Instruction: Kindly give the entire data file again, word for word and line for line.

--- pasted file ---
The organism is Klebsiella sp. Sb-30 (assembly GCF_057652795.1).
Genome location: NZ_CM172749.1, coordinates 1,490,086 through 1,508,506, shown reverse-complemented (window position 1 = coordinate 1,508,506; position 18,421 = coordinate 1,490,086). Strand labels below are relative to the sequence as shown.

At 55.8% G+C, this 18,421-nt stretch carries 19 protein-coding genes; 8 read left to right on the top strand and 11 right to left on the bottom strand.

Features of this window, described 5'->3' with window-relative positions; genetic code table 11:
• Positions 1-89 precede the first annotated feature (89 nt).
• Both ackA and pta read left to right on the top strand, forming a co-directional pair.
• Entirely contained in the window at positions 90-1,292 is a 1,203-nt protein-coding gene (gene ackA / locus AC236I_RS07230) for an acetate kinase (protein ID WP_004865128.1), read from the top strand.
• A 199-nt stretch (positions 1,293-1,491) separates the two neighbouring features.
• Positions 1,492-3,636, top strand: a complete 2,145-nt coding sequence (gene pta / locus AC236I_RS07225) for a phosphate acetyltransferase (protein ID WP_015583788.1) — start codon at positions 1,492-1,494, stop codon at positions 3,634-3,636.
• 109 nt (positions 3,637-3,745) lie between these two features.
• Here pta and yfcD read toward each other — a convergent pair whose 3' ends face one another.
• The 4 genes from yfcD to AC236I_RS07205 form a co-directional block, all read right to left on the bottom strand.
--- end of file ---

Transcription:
The organism is Klebsiella sp. Sb-30 (assembly GCF_057652795.1).
Genome location: NZ_CM172749.1, coordinates 1,490,086 through 1,508,506, shown reverse-complemented (window position 1 = coordinate 1,508,506; position 18,421 = coordinate 1,490,086). Strand labels below are relative to the sequence as shown.

At 55.8% G+C, this 18,421-nt stretch carries 19 protein-coding genes; 8 read left to right on the top strand and 11 right to left on the bottom strand.

Features of this window, described 5'->3' with window-relative positions; genetic code table 11:
• Positions 1-89 precede the first annotated feature (89 nt).
• Both ackA and pta read left to right on the top strand, forming a co-directional pair.
• Entirely contained in the window at positions 90-1,292 is a 1,203-nt protein-coding gene (gene ackA / locus AC236I_RS07230) for an acetate kinase (protein ID WP_004865128.1), read from the top strand.
• A 199-nt stretch (positions 1,293-1,491) separates the two neighbouring features.
• Positions 1,492-3,636, top strand: a complete 2,145-nt coding sequence (gene pta / locus AC236I_RS07225) for a phosphate acetyltransferase (protein ID WP_015583788.1) — start codon at positions 1,492-1,494, stop codon at positions 3,634-3,636.
• 109 nt (positions 3,637-3,745) lie between these two features.
• Here pta and yfcD read toward each other — a convergent pair whose 3' ends face one another.
• The 4 genes from yfcD to AC236I_RS07205 form a co-directional block, all read right to left on the bottom strand.